Scientists from the Eichler Lab at the University of Washington have made use of advanced sequencing methods to come up with an even more complete gorilla genome. This updated, improved genome shows great potential in further proving how humans relate to the great apes.
Researchers first sequenced the Western lowland gorilla genome in 2012, coming up with the GorGor3 genome that still had over 400,000 gaps in it. But with the use of long-read sequencing technology, the Eichler team had closed more than 90 percent of the gaps found in the first genome.
“One of the goals of the Eichler lab is to create a comprehensive catalogue of known genetic differences between humans and other great apes,” said study co-author Christopher Hill. “The differences between species may aid researchers in identifying regions of the human genome that are associated with cognition, behavior, and neurological diseases. Having complete and accurate reference genomes to compare allows researchers to uncover these differences.”
The new “Susie3” genome was based on that taken from Susie, a Western lowland gorilla at Chicago’s Lincoln Park Zoo. And, as Hill says, this genome isn’t just extraordinarily complete in relation to the first one, but also capable of hinting at some never-before seen findings on lowland gorillas and how they evolved. He said that earlier studies proved that the gorilla population went through a “bottleneck” about 50,000 years ago, but this bottleneck had a larger impact than once thought.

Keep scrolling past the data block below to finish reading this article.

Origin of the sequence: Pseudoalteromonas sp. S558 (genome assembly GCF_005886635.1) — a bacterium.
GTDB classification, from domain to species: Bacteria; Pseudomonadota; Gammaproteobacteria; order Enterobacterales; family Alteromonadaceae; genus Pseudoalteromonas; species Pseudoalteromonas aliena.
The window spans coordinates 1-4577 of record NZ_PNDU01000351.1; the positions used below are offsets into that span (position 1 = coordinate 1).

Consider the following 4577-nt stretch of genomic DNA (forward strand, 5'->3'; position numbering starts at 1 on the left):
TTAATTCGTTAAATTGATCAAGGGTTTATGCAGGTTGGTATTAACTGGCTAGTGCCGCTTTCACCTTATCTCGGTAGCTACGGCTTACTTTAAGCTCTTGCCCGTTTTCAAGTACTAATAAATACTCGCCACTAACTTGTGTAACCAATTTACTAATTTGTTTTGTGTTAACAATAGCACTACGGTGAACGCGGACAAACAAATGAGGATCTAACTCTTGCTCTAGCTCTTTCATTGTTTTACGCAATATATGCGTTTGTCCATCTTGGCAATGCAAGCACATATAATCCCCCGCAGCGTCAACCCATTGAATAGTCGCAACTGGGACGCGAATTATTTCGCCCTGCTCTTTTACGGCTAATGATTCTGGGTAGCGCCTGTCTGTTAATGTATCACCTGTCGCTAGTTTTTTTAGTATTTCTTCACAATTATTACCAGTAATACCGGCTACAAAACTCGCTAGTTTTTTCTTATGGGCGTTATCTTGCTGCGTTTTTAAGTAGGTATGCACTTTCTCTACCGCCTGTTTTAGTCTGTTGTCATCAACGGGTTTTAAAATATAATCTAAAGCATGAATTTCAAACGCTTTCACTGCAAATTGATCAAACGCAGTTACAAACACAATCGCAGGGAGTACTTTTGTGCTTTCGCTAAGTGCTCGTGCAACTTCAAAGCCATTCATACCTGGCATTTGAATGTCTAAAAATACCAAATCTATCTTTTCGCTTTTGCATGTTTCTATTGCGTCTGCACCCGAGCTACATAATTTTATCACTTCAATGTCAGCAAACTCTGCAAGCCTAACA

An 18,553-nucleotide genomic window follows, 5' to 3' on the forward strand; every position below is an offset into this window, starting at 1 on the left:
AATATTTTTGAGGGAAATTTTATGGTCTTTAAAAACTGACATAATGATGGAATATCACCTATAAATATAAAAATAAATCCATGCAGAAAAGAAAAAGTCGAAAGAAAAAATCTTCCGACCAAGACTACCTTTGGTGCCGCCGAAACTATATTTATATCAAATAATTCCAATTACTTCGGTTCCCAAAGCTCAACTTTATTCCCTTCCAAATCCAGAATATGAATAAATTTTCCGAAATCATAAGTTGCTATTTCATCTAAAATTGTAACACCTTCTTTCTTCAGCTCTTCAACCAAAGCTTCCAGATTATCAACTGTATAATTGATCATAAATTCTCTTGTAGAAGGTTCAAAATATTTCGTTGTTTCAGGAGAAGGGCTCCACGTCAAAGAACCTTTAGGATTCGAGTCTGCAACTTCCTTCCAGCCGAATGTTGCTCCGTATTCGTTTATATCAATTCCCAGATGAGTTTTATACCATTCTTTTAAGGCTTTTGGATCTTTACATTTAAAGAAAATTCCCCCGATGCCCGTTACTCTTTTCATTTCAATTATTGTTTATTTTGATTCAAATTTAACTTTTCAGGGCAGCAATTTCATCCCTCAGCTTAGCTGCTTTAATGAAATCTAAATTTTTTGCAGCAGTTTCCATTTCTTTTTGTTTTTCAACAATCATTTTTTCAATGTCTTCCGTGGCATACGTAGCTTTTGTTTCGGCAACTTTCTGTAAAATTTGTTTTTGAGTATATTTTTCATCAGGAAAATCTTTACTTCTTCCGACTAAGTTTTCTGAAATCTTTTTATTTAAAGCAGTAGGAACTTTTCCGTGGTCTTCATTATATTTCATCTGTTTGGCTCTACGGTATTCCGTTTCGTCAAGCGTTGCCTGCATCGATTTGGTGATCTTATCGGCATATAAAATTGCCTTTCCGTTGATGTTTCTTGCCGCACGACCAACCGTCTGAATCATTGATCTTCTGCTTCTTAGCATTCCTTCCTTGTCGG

“Furthermore, patterns of genetic variation within the gorilla genome can provide evidence of how disease, climate change, and human activity affect lowland gorilla populations,” Hill added.
Due to the success of Hill and his co-researchers in filling in the gaps of the first gorilla genome, this could lead to other endeavors where genomes of other great apes, including chimpanzees, orangutans, and other species of gorilla, are completed. This could help in coming up with groundbreaking findings on how primates behave and think, according to the researchers themselves.
“I’d like to see a re-doing of all the great ape genomes, including chimpanzee and orangutan, to get a comprehensive view of the genetic variants that distinguish humans from the great apes,” said lead researcher Evan Eichler. “I believe there is far more genetic variation than we had previously thought. The first step is finding it.”